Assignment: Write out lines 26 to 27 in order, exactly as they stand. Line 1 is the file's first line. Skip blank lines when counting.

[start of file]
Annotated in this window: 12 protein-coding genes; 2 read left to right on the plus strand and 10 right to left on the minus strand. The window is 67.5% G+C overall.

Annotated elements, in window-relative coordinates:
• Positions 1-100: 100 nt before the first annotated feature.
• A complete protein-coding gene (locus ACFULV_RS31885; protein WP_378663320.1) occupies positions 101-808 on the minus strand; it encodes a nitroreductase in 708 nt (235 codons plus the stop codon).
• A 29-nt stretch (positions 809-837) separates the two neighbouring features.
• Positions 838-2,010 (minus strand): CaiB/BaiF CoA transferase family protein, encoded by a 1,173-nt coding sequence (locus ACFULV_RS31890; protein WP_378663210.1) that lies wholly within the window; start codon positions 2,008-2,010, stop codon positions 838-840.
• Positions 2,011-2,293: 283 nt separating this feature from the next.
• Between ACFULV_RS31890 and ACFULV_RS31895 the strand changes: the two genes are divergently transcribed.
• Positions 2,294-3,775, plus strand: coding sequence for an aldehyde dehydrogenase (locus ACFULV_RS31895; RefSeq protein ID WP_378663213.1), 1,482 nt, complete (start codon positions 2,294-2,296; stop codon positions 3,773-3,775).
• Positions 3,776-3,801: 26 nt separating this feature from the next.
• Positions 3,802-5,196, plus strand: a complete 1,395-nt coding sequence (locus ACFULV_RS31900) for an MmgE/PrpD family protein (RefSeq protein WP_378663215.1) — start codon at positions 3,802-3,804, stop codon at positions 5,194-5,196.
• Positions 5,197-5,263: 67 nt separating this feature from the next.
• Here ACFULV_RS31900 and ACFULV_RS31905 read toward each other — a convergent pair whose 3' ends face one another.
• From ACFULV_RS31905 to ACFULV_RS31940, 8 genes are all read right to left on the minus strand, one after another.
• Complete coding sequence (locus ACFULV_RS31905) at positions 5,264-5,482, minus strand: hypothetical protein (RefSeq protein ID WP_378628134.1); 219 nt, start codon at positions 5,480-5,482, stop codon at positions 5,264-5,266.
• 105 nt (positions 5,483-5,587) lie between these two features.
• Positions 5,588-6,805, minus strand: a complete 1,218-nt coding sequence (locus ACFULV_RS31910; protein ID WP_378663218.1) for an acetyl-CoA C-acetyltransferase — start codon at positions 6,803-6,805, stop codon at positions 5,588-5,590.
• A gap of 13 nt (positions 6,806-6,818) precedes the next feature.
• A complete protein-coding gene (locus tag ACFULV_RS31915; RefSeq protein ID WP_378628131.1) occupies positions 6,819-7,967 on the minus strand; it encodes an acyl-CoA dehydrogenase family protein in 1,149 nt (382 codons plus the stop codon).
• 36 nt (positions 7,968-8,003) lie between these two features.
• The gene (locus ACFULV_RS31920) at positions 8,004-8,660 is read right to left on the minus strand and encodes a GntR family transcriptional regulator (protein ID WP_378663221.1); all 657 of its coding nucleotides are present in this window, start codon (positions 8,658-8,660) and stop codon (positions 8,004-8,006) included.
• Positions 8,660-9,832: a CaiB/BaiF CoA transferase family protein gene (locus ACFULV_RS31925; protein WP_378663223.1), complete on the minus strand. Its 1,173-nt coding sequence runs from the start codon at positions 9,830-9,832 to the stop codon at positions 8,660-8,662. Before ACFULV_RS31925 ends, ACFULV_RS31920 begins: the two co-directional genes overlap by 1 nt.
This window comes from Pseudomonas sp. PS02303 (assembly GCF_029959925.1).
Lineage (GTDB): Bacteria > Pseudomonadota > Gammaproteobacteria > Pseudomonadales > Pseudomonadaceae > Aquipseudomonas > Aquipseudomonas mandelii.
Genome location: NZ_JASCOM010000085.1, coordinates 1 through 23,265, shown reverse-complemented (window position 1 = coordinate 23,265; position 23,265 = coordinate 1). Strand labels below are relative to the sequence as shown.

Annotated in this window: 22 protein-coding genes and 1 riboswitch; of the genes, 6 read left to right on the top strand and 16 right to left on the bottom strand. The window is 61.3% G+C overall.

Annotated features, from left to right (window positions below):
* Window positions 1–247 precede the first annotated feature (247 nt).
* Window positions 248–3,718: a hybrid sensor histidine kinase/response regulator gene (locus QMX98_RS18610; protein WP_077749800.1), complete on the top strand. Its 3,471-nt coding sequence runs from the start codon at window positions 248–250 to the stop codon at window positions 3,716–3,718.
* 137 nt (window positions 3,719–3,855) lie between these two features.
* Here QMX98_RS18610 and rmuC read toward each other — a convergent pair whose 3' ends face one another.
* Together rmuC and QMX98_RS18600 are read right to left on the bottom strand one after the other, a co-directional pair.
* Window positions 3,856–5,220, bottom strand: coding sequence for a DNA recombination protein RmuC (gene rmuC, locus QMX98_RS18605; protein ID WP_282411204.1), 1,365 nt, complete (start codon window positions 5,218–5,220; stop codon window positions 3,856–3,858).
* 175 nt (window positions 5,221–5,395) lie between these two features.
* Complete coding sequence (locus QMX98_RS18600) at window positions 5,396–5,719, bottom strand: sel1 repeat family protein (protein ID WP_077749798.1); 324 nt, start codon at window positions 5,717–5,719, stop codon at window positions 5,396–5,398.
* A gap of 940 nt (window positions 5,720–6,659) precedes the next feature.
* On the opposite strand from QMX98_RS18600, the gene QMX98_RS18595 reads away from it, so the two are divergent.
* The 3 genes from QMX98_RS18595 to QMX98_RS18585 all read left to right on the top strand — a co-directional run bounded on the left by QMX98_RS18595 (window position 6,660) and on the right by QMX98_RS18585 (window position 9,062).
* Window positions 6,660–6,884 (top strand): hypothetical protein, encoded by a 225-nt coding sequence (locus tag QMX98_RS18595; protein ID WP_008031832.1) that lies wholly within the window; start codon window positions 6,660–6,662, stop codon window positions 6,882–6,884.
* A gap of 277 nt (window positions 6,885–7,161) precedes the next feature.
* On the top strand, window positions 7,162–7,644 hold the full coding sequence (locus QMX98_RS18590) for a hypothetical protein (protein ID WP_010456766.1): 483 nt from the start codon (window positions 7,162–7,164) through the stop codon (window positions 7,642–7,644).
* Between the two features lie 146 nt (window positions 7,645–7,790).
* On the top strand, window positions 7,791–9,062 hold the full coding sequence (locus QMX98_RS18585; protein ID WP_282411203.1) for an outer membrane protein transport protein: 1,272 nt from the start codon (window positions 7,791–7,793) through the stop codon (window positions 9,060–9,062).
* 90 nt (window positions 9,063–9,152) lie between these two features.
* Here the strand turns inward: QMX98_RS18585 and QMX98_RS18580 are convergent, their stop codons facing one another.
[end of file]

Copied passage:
Annotated in this window: 22 protein-coding genes and 1 riboswitch; of the genes, 6 read left to right on the top strand and 16 right to left on the bottom strand. The window is 61.3% G+C overall.

Annotated features, from left to right (window positions below):